At what down payment would you want a property to cash flow +ve?

14 Replies


I understand that the answer to this question depends on the local market.  High cost areas, like SF bay area, would need higher down payment to have positive cash flow and vice versa.

That's why I am curious about what investors in different parts of country consider a good down payment %.

Please mention the state and city.


@Animesh Das Most investors want to leverage as much as possible and keep as much cash as they can for other investments. I personally would not pay a bigger down payment just to make a property cash flow. If it's not a deal with minimal down payment, I wouldn't throw more cash at it on the front end just to make the numbers nicer when I could find something else that I would not have to do that with. Maybe other people will do that, but none that I personally know.

If it doesn't cash flow 100% financed, it doesn't work for me. If your investing for cash flow and you have to "buy" cash flow in the form of a down payment, its not a good investment.

True cash flow on a property can only be calculated based on a hypothetical 100% financing. If a property can not cash flow at 100% then it will never have true positive cash flow. DP/equity is buying cash flow that is not directly generated by the property itself.

At a certain point your cash/equity will be generating 100% of the cash flow turning the property into a liability.

At a opportunity value of 10% every 100K in equity draws $866 off the top of your rental income before any other deductions.

Like Jason I do not invest in any property that can not produce positive cash flow on it's own merit. I do not believe in investing in artificially generate cash flow and calling it "positive". It is not positive cash flow it is purchased cash flow. Big difference from my investing perspective. My money can do better outside of real estate.

In Silicon Valley/Bay area you will need at least 40% down to cash flow.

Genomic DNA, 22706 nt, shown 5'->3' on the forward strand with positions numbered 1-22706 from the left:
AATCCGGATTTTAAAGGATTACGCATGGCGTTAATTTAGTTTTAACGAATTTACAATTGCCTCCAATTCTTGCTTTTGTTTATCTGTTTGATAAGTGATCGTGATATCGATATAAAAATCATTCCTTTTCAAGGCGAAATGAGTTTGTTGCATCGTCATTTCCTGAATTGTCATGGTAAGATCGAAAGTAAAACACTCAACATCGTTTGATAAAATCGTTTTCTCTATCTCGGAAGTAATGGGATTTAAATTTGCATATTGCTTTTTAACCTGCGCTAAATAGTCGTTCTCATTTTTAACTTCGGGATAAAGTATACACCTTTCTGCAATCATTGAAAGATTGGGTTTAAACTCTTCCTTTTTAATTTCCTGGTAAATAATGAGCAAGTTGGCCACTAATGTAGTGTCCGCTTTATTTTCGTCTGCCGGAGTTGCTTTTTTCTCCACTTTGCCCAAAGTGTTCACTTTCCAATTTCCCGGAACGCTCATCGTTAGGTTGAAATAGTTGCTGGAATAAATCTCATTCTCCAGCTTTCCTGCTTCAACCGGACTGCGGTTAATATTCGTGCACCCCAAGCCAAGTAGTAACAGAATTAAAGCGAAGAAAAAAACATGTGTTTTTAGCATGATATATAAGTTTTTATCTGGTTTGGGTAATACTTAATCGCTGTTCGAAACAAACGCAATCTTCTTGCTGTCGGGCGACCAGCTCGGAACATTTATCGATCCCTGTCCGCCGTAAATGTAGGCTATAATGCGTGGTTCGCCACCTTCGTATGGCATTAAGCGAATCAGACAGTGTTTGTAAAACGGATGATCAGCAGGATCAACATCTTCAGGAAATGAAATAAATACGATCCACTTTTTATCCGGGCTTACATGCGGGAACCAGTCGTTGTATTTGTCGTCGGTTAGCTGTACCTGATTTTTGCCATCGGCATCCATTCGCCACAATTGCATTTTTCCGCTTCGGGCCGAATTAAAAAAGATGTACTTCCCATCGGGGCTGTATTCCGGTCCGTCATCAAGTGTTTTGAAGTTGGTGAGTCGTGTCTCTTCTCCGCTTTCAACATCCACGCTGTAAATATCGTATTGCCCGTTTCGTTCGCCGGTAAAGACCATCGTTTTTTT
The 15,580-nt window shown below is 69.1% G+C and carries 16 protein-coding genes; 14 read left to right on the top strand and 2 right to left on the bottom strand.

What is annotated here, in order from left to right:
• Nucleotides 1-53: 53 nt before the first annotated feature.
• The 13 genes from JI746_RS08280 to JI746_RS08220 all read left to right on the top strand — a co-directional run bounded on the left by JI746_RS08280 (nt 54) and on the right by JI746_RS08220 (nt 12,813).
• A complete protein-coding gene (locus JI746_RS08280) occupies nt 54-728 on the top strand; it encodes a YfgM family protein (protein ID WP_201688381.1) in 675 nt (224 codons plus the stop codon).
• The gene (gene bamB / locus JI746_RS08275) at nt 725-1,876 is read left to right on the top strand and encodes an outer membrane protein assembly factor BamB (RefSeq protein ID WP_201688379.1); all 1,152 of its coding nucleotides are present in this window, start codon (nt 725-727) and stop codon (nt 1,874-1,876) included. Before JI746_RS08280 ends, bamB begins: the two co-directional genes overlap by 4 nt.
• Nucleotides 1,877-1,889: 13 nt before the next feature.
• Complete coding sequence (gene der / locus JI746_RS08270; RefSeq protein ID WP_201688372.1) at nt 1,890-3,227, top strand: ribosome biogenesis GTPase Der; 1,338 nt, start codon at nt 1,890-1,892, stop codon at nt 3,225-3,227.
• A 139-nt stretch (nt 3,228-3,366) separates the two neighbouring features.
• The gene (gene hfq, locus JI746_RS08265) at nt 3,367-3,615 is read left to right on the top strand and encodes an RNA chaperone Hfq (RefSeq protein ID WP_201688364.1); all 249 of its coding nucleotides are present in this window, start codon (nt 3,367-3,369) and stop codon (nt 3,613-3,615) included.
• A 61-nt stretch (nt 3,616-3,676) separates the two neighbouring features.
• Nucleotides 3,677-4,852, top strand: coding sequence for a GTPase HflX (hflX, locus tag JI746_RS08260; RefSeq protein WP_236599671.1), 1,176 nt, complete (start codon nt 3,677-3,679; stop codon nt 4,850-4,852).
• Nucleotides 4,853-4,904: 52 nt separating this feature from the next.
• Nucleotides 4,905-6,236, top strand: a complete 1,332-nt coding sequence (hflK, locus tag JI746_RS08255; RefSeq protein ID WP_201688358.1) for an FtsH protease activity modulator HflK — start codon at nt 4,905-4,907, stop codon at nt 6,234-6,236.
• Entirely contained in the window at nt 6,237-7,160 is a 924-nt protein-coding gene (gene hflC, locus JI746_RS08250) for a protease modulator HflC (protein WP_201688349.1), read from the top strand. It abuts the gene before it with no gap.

@Animesh Das Personally, I think the less down payment you can put down, the better. I don't believe in putting big chunks of money down in order to chase cash flow. In doing so, all you're doing is driving your COC ROI down. I don't see the point of making a big down payment only tp have a 3-4% COC return. That's why I like affordable markets like Indianapolis and Kansas City where you can still get COC return and cash flow on a minimum 20% down.

Unless you are living in it try to evaluate with 20% down, because unless you have found an amazing lender you won't be able to purchase the property for less than that.

We want it to cash flow with no downpayment, although it's a little easier to do that in KC than in California.

I didn't think 100% financing was possible on rental properties? Don't hard money lenders even require some sort of skin in the game? Or is the 100% financing mentioned a 'by the numbers' example. I'm new and trying to understand also.

@Jason DiClemente 

@Thomas S.  

@Andrew Syrios  

Thank you for your response that a a property needs to be cash flow +ve with no money being put as down payment. 

This has 2 follow up questions, 

1) Do you consider appreciation as a factor at all when considering a investment property? Or is appreciation just icing on cake that, if it happens then great, else you don't care about it?

2) why would a seller sell a such a good investment property? I would think that everybody would like to hang on it.

Thank you for your insights.

@Animesh Das I consider appreciation some, to the extent that I wouldn't invest in a depreciation area. I'm investing for cash flow to replace my job so that is my #1 focus right now. People sell good investments for a number of reasons. Being a landlord can be hard, and people get tired of it. Maybe they are looking to retire and cash out. Maybe they are selling when the market is high in anticipation of being able to buy when low.
@Devante Boll not necessarily no money down, but no money invested. So using the BRRRR, all money cashed out after refinance.

For me, I think it would be ideal to get cash flow at 100% financing with the thought that if a property was purchased 25% down that it could support the debt load over time if it appreciates and could be refinanced for 100% of the investment.  

For the areas where you need a big chunk of cash to get a property to cash flow, the return on the investment is very low and I'm not sure what the point in investing is unless you are just hoping the property continues to appreciate.  Personally, I don't plan to invest in RE with the thought that something may appreciate.  If I was in some of the markets described, I would look for another market to invest in, or throw my cash into retirement accounts that will provide for a much higher yield than what you can get renting with a substantial down payment.  

Why work to own real estate for a low return when you can make more without doing anything in the current market?  I understand the stock market fluctuates, but owning RE for a low return isn't a good decision long-term either.

@Andrew Syrios

1) Appreciation is not a factor when investing, I invest for cash flow, I do not speculate.

2) **** happens, life changes, Plenty of reasons for moving on.

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